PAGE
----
A head gasket is a car component located between the engine block and cylinder head. The construction and thickness vary depending on engine manufacturer design. The function of the head gasket is to seal the combustion chamber. A sealed chamber helps to build up compression and also contain exhaust gases. This, in turn, promotes engine efficiency. Additionally, head gaskets prevent oil and coolant from entering the combustion chamber.
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Function of head gasket
Basically, the head gasket seals the cylinder to attain maximum compression. It also allows free movement of heat between the cylinder heads and the engine block. The head prevents any leak between the two vital components of the engine while subjected to the compression process.
Due to its location, head gasket is exposed the water, gases, oil and fuel. It contains the compression ratio of the engine chamber. In essence, it changes the volume of the cylinder hence affecting the compression ratio.
The engine contains pistons connected to the crankshaft. Cylindrical holes host the pistons. The piston in the cylinder bore and down movement gives the car moving power. The cylinder heads are located on the top of the engine. It contains valves that allow fuel and air to enter the cylinders and also to release exhaust gases. This is where the head gaskets are installed.
Usually, the head gasket fails due to overheating in the engine and consequently causing engine block. This results in abnormal head expansion and eventual tear, disintegration or ripping. Regular maintenance of the cooling system will go a long way in avoiding gasket repairs and replacement. It is prudent to let a technician evaluate the head gasket and other components for you.
Blown Head Gaskets
Head gasket is a seal between the cylinder head and engine block. This means that it seals both coolant that has cool or normal temperatures and exhaust gases that have extremely high pressure and temperature. Due to the disparity in temperature and large surface area, gaskets tend to develop leaks after an extended time of use.
It is very difficult to see a head gasket unless you dissemble the engine. It follows that bad head gaskets can be very hard to diagnose. Visual inspection will not help much. It is therefore important to know symptoms which can help diagnose problems head gaskets.
A badly had casket causes coolant to leak from under the exhaust or intake manifold. This usually happens when the engine is warmed up. You can identify the leak if there are no other coolant passages around. Otherwise, you will have to use a UV light to identify the leak.
Excessive smoke coming from the tailpipe
Coolants flow through the head gasket to the combustion chamber after every intake stroke. As a result, the combustion process emits smoke through the tailpipe. If there is a leak in the head gasket the smoke billowing from the tailpipe will be excessive.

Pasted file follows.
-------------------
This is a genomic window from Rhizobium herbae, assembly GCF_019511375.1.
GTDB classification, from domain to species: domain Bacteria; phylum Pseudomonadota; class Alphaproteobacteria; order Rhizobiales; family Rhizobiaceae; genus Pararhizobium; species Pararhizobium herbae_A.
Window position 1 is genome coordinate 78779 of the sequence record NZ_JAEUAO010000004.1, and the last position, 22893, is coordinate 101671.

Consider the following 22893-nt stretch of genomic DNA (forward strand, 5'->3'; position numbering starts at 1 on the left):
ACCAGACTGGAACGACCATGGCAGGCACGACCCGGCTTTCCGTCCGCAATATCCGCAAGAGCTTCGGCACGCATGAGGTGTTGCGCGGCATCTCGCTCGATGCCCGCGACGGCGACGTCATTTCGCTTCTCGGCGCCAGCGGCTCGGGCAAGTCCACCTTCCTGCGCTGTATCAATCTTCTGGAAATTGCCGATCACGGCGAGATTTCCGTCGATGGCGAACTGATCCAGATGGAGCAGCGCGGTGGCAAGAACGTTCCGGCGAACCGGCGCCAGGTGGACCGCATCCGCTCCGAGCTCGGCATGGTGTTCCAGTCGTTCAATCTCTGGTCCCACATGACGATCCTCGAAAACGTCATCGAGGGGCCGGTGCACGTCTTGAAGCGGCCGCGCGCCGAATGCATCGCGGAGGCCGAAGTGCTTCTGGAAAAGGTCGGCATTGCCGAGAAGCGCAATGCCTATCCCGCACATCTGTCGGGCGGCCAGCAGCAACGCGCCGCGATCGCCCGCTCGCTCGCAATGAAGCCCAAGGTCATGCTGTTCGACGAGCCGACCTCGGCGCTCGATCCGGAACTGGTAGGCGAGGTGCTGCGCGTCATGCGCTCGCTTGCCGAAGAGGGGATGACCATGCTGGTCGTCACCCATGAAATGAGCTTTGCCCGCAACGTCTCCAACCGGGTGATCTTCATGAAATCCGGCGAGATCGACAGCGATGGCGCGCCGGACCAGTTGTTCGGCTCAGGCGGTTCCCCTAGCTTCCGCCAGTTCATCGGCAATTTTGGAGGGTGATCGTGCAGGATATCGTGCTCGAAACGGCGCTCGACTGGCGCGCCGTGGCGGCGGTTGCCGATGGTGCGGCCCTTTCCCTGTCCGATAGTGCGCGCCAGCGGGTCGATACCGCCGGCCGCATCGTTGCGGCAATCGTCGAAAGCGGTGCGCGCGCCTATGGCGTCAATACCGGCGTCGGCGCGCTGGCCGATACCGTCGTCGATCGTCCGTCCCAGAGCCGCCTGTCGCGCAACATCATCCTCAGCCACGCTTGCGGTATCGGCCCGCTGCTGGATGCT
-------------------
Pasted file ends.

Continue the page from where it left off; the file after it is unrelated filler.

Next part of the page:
Bubbles in the radiator
A leaking head gasket does not only allow coolant to flow into the combustion chamber but also allows exhaust gases to blow into the coolant. As a result bubbles cause a boiling-like occurrence in the coolant reservoir or radiator even when cold. These bubbles are exhaust gases that have entered into the cooling system.
A blow head gasket will cause engine overheating. This is due to low-level engine coolant and also the radiator inability to cool the contaminated coolant. Overheating can cause seals and gaskets damage and addition leaks in the engine.
Engine coolant can leak through the combustion chamber and forcefully find its way through the rings into the oil. When oil and the coolant mix the oil tends to change into a whitish color. This makes the oil ineffective in lubricating the engine components. In addition, water build-up can cause rusting in metal parts.
Faulty cooling system
You can determine if your head gaskets is leaking by pressurizing the oiling system and checking the pressure loss. You could also pressurize the combustion chamber and measure the amount of air leaking out through the head gasket.
It is advisable to minimize your driving of you have blown head gaskets. Leaking cold coolant hot gases can erode the engine block. This could easily escalate to severe damage requiring you to purchase a new engine or a new head. Similarly, water in the engine can destroy the engine bearings.
Head gasket repairs
The cost of repairing a head gasket can vary from one to car to another. Several factors determine the cost including:
- The extent of the damage
- Components to replace
- Number of the cylinder banks
- Whether the engine has an overhead cam or pushrods
Avoiding having blown head gaskets
The good news is that you can minimize the risk of blowing the head gasket. First, you should keep the pressure in the combustion chamber as low as possible. If you have a supercharged or turbocharged vehicle ensure the boost level is set to factory setting. Similarly, avoid running your vehicle engine at high RPM which heats and stresses the head gaskets. Additionally, avoid downshifting if your car uses a manual transmission
You can also reduce the chance of blowing the head gaskets using head studs that are well lubricated and that match correct torque settings. Using multi-layered, metallic head gasket can boost your engine reliability.
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